Tragedy, roughly defined, is a tale of suffering represented on the stage. Like most things of value in European culture, tragedy is of Greek origin. The theme of the tragedy may have been originally determined by its association with the worship of the dead. A Shakespearean tragedy is a story of exceptional calamity leading to the death of a man in high estate. Othello is undoubtedly a tragedy of this kind. The hero is a man in high estate, and his life is marked by exceptional calamity. The calamities in Shakespearean tragedy are closely connected with character. The tragedy is brought about by the tragic flaw that Othello possess, which is the “green-eyed monster” of jealousy along with pride which overrules any commonsense. It, thus, causes the protagonist to make an error in judgement leading him to his downfall and eventual death. The downfall of the central character is the main concept of the tragedy.
Othello is not only the most masterly of the tragedies in point of construction, but its method of construction is unusual. And this method, by which the conflict begins late, and advances without appreciable pause and with accelerating speed to the catastrophe, is a main cause of the painful tension. ‘Catharsis’ is an important part of Shakespearean tragedy which moves the readers and attempts to put them in the protagonist’s shoes. Shakespeare does this by attacking the issue of love, which is a very touchy and emotional subject.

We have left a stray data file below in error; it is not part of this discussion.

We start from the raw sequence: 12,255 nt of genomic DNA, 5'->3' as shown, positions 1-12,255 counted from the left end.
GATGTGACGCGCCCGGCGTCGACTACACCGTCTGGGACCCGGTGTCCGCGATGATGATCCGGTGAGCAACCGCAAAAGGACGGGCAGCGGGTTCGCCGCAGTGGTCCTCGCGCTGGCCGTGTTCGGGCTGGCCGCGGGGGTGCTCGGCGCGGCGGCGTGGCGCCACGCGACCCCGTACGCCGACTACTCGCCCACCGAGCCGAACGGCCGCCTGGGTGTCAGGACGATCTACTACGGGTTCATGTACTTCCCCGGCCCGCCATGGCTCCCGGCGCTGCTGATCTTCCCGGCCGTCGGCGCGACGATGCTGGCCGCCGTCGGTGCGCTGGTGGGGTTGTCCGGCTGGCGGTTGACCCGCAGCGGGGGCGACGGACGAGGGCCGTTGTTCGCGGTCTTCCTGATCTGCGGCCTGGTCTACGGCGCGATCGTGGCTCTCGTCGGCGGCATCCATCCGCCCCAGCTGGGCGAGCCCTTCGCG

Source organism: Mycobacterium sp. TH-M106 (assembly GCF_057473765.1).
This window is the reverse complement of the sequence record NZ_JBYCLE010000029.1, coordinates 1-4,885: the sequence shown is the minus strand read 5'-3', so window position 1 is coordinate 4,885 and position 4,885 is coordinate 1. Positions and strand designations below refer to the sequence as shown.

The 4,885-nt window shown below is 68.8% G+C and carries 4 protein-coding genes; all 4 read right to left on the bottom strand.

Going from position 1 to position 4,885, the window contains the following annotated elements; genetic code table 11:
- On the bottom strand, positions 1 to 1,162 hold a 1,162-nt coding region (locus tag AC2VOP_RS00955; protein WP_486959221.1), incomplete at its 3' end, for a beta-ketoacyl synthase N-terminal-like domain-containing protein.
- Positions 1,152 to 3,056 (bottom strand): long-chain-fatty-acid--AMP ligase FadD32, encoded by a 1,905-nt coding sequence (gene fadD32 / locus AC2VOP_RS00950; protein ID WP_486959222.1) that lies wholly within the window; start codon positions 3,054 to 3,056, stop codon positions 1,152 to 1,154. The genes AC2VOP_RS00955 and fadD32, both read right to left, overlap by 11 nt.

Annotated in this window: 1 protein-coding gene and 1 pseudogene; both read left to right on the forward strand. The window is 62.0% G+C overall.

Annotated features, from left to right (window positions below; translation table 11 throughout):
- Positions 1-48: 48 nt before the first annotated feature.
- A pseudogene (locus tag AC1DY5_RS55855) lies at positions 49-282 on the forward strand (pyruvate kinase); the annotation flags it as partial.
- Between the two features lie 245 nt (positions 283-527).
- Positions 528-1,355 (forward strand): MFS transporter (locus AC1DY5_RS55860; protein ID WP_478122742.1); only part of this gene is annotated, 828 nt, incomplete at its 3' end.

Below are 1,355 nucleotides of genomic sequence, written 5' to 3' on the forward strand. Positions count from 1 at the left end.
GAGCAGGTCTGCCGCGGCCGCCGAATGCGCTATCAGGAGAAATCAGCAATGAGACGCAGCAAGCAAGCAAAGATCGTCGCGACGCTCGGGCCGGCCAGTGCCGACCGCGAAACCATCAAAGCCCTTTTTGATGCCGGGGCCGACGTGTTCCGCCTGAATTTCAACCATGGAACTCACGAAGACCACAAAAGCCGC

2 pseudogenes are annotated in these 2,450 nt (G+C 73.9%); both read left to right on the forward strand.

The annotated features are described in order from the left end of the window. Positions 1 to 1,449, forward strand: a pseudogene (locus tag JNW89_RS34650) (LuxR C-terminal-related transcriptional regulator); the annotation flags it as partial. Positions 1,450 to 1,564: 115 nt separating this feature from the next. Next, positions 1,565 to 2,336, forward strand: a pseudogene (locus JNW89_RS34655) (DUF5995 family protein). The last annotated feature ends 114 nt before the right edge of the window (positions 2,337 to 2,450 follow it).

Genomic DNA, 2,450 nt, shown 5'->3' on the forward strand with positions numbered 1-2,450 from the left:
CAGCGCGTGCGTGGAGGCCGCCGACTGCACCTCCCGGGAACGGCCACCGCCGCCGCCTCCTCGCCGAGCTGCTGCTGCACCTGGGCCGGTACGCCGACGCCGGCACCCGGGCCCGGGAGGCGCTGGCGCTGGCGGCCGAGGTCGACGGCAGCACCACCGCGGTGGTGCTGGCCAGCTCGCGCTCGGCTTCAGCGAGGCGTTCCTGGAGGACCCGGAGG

There is no subject more exciting than sexual jealousy rising to the pitch of passion; and there can hardly be any spectacle at once so engrossing and so painful as that of a great nature suffering the torment of this passion, and driven by it to a crime which is also a hideous blunder. Such jealousy as Othello's, converts human nature into chaos, and liberates the beast in man. And this, with what it leads to, the blow to Desdemona, and the scene where she is treated as the inmate of a brothel, a scene far more painful than the murder scene, is another cause of the special effect of this tragedy. Turning from the hero and heroine to the third principal character, we observe that the action and catastrophe of Othello depend largely on intrigue. Iago's plot is Iago's character in action; and it is built on his knowledge of Othello's character, and could not otherwise have succeeded. Iago easily sees through Othello as he exclaims: “The moor is of a free and open nature” and this known vulnerability can be played on to exploit his other weaknesses, such as jealousy. The skill of Iago was extraordinary, but so was his good fortune. Again and again a chance word from Desdemona, a chance meeting of Othello and Cassio, a question which starts to our lips and which anyone but Othello would have asked, would have destroyed Iago's plot and ended his life. In their stead, Desdemona drops her handkerchief at the moment most favourable to him, Cassio blunders into the presence of Othello only to find him in a swoon, Bianca arrives precisely when she is wanted to complete Othello's deception and incense his anger into fury. All this and much more seems to us quite natural, so potent is the art of the dramatist; but it confounds us with a feeling that fate has taken sides with villainy. One of Othello’s other flaws is not being able to read people, in a way that he ends up trusting the wrong people, which works against him. Othello, we have seen, was trustful, and thorough in his trust. He put entire confidence in “honest Iago”, who had not only been his companion in arms, but, as he believed, had just proved his faithfulness in the matter of the marriage. This confidence was misplaced greatly when he is made out to be a cuckold by Iago, through his wife’s “ignorant sin”. Othello is seen to be consumed with pride too. When Iago brings more evidence of Desdemona’s infidelity Othello reacts in a very different and violent way: